The pending transfer of the Thessaloniki Port Authority's (OLTh) management - via the purchase of a majority stake - to an international consortium that includes a high-profile Russian-Greek businessman has attracted Washington's official attention, as the US ambassador to Greece this week referred directly to the development.
A statement by US ambassador Geoffrey Pyatt comes in light of reported US investment interest in the Port of Alexandroupolis, to the east of Thessaloniki and near the land border with Turkey. Although the small port of Alexandroupolis records only a fraction of the traffic that comes through Thessaloniki's port, its geographic location lies on natural gas pipeline routes (i.e. the Trans-Adriatic Pipeline), while a major LNG terminal is set for construction several nautical miles off its shores.
In an address at an Athens conference hosted by the American-Hellenic Chamber of Commerce this week, Pyatt inquired over the identity, as he said, of the investors behind the OLTh consortium, as well as the funding behind the investment.
The consortium that won the international tender for a 67-stake of OLTh is comprised of DIEP GmbH, France-based Terminal Link SAS and Βelterra Investments Ltd. The latter is controlled by Ivan Savvidis, a Thessaloniki-based Russian-Greek investor who now owns a northern Greece tobacco cooperative and cigarette manufacturer (SEKAP), Thessaloniki's PAOK pro football club, a bottler, a landmark Thessaloniki hotel, and just this week, a nationwide television channel (E).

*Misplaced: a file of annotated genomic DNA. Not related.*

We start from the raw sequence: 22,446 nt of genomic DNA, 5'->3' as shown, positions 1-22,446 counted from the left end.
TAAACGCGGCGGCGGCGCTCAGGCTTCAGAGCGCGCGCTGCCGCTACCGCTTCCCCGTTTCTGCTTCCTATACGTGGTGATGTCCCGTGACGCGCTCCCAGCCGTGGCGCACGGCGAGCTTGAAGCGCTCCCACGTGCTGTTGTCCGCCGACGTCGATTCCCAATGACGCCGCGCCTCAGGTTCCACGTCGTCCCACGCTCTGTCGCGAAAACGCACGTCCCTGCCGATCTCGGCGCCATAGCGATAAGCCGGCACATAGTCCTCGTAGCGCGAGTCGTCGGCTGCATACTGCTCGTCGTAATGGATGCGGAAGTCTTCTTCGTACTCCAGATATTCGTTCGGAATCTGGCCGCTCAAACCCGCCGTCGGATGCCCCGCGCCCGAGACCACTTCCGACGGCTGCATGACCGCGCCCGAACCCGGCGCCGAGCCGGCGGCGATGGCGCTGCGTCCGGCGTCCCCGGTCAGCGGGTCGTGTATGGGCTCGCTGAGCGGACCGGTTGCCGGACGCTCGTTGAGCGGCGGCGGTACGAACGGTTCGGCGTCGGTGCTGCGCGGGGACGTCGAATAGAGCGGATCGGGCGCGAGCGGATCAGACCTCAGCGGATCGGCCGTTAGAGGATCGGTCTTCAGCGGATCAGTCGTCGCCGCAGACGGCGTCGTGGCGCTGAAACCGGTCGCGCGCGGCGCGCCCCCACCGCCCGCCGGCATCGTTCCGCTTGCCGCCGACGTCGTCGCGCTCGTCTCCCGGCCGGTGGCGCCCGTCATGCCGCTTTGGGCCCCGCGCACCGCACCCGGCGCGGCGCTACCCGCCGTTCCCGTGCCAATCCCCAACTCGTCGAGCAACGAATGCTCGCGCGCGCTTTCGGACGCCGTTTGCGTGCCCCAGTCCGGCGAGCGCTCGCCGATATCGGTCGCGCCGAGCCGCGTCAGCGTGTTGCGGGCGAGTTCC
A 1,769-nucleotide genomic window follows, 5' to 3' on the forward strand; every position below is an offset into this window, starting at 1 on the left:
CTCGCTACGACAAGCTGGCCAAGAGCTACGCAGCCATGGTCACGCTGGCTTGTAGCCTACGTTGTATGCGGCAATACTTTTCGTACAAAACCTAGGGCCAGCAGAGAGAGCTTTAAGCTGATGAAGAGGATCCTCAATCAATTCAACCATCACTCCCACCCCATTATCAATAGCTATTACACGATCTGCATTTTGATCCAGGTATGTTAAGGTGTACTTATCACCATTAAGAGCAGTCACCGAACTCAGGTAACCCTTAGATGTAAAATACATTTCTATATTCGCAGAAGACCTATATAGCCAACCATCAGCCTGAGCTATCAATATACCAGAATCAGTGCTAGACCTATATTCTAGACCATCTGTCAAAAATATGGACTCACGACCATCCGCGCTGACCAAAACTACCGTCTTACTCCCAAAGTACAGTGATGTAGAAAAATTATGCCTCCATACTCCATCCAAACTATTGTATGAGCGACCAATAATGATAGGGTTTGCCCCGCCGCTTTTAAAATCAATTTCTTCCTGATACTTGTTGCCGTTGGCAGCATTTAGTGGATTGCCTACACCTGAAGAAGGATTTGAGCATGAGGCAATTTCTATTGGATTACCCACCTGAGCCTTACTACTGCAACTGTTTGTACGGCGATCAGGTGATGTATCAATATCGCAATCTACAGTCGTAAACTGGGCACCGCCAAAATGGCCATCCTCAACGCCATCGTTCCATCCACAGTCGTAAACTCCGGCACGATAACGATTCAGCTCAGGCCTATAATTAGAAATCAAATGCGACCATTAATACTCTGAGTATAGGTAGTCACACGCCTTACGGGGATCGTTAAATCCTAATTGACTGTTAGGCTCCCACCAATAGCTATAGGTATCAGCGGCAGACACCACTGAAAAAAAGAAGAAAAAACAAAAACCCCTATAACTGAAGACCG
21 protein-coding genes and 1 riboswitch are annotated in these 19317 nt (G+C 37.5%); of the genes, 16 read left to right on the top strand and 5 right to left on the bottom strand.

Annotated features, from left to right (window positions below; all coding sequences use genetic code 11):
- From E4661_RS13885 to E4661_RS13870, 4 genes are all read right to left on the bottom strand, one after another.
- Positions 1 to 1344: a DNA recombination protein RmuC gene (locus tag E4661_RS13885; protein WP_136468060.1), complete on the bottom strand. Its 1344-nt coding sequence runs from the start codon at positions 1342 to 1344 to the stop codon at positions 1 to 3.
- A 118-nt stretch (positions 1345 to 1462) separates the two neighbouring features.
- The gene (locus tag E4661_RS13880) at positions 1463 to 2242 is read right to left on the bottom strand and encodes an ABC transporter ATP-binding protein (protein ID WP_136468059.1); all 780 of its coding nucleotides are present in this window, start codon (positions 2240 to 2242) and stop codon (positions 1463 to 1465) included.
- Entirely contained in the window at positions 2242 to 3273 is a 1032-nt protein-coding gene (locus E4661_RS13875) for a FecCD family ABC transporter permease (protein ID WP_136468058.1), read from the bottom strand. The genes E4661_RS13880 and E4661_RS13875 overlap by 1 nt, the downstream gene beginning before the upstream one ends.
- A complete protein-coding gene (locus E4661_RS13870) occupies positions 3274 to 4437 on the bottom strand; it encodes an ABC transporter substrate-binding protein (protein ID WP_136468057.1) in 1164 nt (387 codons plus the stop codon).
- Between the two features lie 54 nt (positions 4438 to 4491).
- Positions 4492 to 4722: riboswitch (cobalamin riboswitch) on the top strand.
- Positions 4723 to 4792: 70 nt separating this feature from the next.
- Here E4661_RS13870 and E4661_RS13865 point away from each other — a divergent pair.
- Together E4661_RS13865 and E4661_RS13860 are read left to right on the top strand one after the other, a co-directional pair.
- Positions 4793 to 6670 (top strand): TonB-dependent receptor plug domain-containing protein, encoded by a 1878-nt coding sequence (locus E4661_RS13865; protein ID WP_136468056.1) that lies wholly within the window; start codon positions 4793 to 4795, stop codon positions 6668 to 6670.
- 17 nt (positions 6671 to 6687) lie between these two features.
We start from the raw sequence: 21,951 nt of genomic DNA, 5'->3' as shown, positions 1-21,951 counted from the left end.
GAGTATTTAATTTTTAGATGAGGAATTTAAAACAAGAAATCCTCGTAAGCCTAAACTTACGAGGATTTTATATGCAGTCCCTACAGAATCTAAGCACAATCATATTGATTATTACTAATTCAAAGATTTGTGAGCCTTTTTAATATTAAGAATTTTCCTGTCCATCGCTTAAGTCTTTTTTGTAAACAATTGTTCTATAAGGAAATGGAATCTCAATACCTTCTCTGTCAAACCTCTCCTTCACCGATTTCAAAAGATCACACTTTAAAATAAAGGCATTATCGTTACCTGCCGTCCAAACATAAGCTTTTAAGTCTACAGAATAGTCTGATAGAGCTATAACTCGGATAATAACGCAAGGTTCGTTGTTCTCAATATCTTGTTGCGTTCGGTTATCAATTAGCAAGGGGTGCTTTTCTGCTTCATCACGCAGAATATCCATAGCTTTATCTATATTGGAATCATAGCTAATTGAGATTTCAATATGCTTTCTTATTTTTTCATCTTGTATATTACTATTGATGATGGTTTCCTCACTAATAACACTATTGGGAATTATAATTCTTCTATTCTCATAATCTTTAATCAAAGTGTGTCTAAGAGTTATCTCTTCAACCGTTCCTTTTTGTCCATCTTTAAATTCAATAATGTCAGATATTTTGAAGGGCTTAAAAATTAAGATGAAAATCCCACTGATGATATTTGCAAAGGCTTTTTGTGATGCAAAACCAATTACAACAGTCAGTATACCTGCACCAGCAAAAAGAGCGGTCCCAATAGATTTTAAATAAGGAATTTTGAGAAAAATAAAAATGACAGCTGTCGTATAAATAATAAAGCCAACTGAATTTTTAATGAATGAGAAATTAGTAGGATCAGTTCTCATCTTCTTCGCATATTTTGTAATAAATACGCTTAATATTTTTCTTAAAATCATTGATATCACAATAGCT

Nevertheless, in a comment on Tuesday, government spokesman Dimitris Tzanakopoulos defended the transparency of the tender for OLTh, saying there were no vague points in the entire privatization process, which itself was approved by the EU Commission.
Meanwhile, in a timely visit on Tuesday, the president of Greece's privatization fund (HRADF), Aris Xenofos, visited the Alexandroupolis Port Authority. Xenofos said a relevant study has been completed by the fund's consultants over the future commercial prospects of 10 regional port authorities around the country.
In referring to results of the study, the HRADF president said "at first glance it appears the port of Alexandroupolis dominates the list, based on prospects for its exploitation and the (investment) interest it attracts."
The still state-run management of the extreme northeast port has previously cited investment interest from China, the United States, Russia and Gulf countries.